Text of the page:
Well riding on a challenging MTB track does somewhat increase your risk of going over the bars. You don't have to wear a helmet in that sort of riding, but it makes sense. The same goes for skate park riding on a BMX or competition BMX riding. I wear a helmet for all of those. But I rarely do for road riding, because the risks of going over the bars are lower. And in road riding, the greatest risk to cyclists come from high speed impacts or crush injuries. Neither of which scenario would mean helmet use would make a blind bit of difference. The CTC's analysis of cycle accidents say that in about 3% of them would helmet wearing make a difference as I remember. We might as well require all cyclists to wear body armour, leg and elbow and upper arm protection, as I wear for BMX competition. Arms and legs are the parts of the body most likely to be injured in a cycle accident on the road after all.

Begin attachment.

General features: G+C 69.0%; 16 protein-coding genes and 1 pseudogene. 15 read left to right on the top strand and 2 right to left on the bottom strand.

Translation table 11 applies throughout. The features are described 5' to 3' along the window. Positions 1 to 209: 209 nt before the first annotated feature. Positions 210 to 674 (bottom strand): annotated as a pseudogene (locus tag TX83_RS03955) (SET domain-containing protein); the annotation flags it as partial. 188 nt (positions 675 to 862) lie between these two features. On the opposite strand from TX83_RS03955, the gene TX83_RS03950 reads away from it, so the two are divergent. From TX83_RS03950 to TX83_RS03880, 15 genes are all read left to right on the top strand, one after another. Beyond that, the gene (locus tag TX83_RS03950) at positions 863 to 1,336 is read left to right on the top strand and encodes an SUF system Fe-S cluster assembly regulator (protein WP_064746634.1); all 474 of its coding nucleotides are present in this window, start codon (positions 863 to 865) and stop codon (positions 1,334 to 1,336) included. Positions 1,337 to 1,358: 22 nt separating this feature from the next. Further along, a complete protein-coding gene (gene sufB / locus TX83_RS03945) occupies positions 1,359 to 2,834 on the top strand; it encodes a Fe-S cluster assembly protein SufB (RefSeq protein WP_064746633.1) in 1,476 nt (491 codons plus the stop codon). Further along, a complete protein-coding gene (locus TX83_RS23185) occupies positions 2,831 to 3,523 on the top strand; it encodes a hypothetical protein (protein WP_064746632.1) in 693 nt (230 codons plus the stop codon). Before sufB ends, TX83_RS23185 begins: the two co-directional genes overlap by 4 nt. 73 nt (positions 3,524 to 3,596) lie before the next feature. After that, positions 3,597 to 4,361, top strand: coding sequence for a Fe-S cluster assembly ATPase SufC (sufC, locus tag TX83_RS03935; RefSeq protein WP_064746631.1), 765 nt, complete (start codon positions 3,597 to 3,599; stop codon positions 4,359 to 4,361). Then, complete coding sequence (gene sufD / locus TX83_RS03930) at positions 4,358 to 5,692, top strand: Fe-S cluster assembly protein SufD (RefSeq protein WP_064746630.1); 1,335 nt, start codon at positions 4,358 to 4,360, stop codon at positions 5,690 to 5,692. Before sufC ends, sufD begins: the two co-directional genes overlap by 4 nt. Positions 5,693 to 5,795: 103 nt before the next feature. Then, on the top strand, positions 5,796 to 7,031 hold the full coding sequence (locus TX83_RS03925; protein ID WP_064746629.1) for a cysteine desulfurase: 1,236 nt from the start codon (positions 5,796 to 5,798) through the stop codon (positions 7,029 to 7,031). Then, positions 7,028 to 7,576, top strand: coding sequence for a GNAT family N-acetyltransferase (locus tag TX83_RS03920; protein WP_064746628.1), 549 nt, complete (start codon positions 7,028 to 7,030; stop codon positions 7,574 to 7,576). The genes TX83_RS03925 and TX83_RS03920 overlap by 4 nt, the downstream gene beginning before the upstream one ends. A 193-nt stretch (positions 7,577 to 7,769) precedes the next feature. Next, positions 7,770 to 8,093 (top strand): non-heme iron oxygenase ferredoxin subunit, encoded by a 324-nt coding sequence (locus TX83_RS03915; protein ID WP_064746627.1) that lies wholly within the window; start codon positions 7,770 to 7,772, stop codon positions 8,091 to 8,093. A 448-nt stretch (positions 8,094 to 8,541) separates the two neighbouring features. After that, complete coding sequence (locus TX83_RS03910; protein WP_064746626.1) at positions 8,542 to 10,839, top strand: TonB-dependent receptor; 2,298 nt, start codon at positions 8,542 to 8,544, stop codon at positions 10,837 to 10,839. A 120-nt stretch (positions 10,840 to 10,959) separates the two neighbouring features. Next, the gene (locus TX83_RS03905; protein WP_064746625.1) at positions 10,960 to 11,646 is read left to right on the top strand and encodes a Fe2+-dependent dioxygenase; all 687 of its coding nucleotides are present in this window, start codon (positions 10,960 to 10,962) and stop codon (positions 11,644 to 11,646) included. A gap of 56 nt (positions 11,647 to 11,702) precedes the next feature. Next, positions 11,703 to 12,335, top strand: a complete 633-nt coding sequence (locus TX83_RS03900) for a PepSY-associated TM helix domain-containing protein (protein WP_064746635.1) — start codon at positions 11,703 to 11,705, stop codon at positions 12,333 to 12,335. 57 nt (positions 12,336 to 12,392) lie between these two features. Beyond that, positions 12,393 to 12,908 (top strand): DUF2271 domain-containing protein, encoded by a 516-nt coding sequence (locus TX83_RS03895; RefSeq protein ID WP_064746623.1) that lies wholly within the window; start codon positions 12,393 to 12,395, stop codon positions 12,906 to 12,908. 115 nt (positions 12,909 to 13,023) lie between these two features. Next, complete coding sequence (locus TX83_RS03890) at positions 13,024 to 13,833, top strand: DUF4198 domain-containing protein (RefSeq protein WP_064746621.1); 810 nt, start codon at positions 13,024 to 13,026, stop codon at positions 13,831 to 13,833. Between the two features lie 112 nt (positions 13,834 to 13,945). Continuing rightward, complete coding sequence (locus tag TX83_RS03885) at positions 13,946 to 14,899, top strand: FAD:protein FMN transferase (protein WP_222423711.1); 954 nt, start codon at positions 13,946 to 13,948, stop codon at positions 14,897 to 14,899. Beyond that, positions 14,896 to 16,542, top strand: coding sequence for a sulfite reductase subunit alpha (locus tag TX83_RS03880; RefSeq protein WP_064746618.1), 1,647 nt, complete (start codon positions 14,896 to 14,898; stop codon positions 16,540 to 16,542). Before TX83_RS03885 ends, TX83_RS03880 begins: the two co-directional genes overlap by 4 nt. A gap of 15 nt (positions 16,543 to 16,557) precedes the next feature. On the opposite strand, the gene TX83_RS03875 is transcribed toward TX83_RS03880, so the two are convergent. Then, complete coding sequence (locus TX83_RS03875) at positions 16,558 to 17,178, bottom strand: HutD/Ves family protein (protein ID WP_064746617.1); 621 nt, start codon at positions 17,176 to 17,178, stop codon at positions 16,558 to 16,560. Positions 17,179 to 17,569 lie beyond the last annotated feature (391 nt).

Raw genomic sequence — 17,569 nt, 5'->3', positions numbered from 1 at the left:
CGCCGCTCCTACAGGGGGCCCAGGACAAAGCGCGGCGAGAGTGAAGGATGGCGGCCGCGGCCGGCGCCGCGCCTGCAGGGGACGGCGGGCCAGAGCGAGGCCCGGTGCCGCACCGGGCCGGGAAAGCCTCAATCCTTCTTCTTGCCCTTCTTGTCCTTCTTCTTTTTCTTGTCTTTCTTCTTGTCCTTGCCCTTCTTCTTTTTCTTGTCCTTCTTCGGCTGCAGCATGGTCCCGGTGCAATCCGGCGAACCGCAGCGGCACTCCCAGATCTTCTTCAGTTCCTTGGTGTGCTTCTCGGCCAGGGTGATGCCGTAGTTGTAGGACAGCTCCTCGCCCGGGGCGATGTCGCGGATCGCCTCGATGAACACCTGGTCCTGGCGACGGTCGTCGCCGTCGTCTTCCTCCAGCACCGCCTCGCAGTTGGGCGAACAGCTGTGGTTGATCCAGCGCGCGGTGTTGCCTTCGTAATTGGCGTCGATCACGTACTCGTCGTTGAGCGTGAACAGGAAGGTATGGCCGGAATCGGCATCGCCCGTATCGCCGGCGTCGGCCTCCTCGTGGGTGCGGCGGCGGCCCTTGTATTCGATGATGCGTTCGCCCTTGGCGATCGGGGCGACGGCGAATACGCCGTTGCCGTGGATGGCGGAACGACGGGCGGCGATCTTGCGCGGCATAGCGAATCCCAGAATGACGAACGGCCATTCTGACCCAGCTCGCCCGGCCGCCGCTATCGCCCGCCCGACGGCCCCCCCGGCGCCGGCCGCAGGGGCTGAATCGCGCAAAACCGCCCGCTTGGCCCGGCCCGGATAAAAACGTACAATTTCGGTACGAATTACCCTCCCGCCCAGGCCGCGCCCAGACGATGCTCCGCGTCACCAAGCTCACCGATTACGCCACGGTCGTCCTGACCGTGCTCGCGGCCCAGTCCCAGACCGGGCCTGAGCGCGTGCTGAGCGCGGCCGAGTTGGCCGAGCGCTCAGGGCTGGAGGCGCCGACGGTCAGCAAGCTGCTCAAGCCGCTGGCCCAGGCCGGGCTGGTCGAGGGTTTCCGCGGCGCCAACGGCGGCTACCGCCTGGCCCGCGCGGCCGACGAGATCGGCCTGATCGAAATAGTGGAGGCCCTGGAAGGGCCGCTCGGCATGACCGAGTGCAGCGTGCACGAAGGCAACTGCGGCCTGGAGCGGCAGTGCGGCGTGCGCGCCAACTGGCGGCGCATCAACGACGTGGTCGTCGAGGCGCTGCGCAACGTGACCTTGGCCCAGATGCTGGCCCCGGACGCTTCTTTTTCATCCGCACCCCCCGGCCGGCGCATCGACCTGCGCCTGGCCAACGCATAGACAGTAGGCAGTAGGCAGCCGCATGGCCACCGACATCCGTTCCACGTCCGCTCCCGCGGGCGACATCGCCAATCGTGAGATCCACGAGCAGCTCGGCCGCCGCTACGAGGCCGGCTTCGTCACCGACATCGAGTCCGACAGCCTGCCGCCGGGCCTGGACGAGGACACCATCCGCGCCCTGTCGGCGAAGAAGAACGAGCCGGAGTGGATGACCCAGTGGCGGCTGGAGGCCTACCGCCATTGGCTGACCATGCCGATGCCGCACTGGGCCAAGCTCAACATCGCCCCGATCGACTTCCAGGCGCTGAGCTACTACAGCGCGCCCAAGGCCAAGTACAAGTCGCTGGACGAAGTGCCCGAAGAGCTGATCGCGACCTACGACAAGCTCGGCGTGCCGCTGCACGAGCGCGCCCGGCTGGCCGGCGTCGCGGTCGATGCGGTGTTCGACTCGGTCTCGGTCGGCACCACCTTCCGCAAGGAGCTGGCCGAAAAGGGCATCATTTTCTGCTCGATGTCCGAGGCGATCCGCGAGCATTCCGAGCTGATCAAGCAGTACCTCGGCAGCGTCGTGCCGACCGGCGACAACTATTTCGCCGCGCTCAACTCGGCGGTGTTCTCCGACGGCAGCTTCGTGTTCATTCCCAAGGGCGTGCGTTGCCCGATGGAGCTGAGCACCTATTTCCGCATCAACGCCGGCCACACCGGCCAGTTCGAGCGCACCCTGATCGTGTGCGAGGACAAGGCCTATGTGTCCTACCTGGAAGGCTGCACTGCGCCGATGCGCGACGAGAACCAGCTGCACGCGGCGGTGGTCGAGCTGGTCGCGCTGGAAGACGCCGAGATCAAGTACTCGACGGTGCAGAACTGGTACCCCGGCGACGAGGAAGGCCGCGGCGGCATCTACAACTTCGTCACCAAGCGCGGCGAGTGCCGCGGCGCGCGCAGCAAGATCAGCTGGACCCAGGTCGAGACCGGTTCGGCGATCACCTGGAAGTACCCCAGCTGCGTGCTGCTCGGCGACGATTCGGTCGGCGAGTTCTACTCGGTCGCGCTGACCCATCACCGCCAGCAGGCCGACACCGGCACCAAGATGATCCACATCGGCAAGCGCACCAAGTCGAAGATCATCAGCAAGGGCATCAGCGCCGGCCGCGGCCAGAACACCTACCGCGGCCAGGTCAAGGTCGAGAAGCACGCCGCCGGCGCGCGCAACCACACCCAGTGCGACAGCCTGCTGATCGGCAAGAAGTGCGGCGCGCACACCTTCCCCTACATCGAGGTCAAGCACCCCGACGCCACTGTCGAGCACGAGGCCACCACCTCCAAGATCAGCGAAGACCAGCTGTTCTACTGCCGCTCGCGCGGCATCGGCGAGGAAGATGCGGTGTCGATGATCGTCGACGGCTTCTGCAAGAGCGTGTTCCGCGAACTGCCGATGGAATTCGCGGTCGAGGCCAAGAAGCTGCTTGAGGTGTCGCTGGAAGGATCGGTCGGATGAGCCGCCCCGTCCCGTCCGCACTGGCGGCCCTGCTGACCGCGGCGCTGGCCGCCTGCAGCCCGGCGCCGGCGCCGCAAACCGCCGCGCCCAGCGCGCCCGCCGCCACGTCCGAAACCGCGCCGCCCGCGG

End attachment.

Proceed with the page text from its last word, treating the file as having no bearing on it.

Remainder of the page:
I'd be curious to see the statistics the chairman of this brain injury group has to back up his claims.

    As many people have commented on this site recently, those campaigning for compulsory use of cycle helmets are looking in the wrong direction with regard to safety. The real issue here is bad driving.

  • Helmet debate: Chairman of brain injury charity wants Welsh Assembly to debate compulsory wearing1 year 50 weeks agodave_atkinson wrote:If I'm

    dave_atkinson wrote:
    If I'm walking past a building site and somebody drops a scaffold pole on my head, causing me a brain injury, am i then required to explain why i wasn't wearing head protection in order to receive full damages?

    the only differences between that scenario and one where a motorist hits a cyclist and is entirely at fault, so far as i can see, are: